At the Democratic National Convention, Janeane Garofalo – comedienne, talk show host and liberal pundit – called me a "house Negro" and a "fascist." Well!
For four days, the Democratic Party put on its quadrennial scare-old-people-and-minorities party. Democrats, of course, rely on the 90-plus percent monolithic black vote. Thus, a black "non-liberal" poses a direct threat to the party's national prospects. When Garofalo agreed to a sit-down, she clearly knew nothing about me. When I defended the administration on the War on Terror, a frustrated Garofalo started to get up and leave, muttering, "This show sucks." After I called her a coward, however, she sat back down and finished the segment.
After our interview, Garofalo began broadcasting her radio show on "Air America." Several of my callers – I was still on the air at the time – said that Garofalo called me a "house Negro" and a "fascist." Then something interesting happened. Garofalo's people asked me to appear on her show. Would I agree?
I promptly said yes, after which I was informed that, no, they really had no time for an interview. What? After all, they asked me to appear, and when I promptly accepted, Garofalo's people suddenly decided they could not fit me into their schedule! Here's my speculation: Garofalo assumed that I feared appearing on her show. She extended an invitation in hopes that I would refuse. She then would go on the air, call me a coward and accuse me of fear in the face of hostility. Well, I called her bluff, and somebody backed down.
So, on my show I discussed the invitation-retraction and accused her of fear. Then, another one of Garofalo's people came by, re-extended the invitation, and I again promptly accepted.
On Garofalo's show, her co-host called John Ashcroft a "fascist." "Fascist?" I said, "If John Ashcroft is fascist, what do you call Adolf Hitler – fascist-squared?" This brings up an interesting window into the mind of a liberal. Liberals frequently call John Ashcroft a "fascist" – Abu Ghraib, Guantanamo, the Patriot Act, etc. Yet the very same people want gun control. Why is this inconsistent?
The Second Amendment recognizes a right to "keep and bear arms," designed by the Founding Fathers to help prevent tyranny by government. If "fascist" Ashcroft wishes to trample on the Constitution, does this not represent the very tyranny by government that so deeply concerned the Founding Fathers? Some leftists see a movement toward a police state – the very thing the Founding Fathers wanted the Second Amendment and the armed citizenry to prevent – yet the very leftists also want further gun control. Some leftists distrust the government as to the First Amendment and the Fourth Amendment, yet apparently feel sufficiently secure that we need not fear tyranny from this "fascist" government.
Garofalo used a common tactic when losing arguments – malign your opponent. For example, former President Bill Clinton, during his DNC speech, said that he, President George W. Bush and Vice President Dick Cheney all "avoided" serving in Vietnam. That's right. Clinton compares how he avoided the draft after receiving a draft notice to George W. Bush's service in the Texas Air National Guard.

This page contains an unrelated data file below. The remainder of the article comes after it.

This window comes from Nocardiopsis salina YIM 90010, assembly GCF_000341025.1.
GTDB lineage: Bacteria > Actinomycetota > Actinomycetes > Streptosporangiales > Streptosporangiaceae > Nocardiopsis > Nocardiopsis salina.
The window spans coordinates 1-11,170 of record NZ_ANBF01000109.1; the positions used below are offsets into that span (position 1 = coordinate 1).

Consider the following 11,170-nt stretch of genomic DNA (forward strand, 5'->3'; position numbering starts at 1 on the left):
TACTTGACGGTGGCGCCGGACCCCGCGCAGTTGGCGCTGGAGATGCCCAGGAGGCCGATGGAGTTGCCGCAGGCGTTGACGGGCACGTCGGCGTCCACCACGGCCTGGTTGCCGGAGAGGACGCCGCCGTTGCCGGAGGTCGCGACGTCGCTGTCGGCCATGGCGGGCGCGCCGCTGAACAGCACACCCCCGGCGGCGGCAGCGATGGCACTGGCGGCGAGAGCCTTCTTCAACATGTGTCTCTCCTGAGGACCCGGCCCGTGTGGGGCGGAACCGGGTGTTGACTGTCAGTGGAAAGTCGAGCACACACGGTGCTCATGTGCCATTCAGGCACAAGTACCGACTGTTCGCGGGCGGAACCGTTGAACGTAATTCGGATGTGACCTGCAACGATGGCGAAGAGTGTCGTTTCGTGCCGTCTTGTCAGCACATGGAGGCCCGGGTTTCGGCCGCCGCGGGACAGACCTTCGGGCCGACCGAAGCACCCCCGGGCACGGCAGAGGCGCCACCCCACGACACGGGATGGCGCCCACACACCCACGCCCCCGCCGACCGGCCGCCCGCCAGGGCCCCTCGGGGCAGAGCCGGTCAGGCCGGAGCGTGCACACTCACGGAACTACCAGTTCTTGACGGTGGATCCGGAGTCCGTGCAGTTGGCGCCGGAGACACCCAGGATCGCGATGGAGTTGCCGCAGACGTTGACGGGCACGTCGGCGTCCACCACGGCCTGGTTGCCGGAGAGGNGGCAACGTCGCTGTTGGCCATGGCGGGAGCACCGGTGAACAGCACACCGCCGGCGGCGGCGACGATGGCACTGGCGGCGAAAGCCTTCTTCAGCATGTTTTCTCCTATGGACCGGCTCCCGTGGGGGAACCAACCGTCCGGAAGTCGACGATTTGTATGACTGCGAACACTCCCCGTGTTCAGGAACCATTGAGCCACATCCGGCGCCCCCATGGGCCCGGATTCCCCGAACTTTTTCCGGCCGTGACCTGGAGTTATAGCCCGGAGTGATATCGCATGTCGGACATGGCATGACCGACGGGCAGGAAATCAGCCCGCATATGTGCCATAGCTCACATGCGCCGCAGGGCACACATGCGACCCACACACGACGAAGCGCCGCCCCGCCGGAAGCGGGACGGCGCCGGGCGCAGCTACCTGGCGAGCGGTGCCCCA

As I sat on "radio row" in Boston's FleetCenter, and criticized Clinton's comparison of his conduct to Bush's, a man standing nearby shook his head from side to side in disagreement. During the commercial break, the man said, "You don't really believe what you just said, do you?" To which I said, "No, sir, I just lied for seven minutes." It went downhill from there. He asked whether I served, and to that irrelevant question, I asked him, "How much do you weigh?" My exasperated questioner ultimately walked away, but he first tossed his business card on my table and then called me an "a--hole." I crumpled the card and threw it at him. Tough day.
How uncivil are Democrats? On the last day of the convention, I waited in front of my hotel for a taxi. Another woman, standing only a few yards away, noticed the media badge around my neck. "Media?" she asked.
"Yes," I said. "How do you think the convention's going?"
"You don't really want to know how I think the convention is going," she finally said, clearly uneasy. After all, she no doubt thought, "Is he one of us, or one of them?"
"Well, I may surprise you," I said.
"Put it like this," she said. "I'm from the South."
"In other words, you support George W. Bush."
"So do I."
The woman and I then had an enjoyable conversation about politics, the convention and the prospects of re-election for George W. Bush. "Look," she said, "I'm not afraid to say I'm a Republican. I just don't have the time to deal with the silly, emotional arguments some of these hate-Bush folks raise. They seem to always end up calling names." Aah, the tolerant, open-minded, thoughtful party.
See you in '08.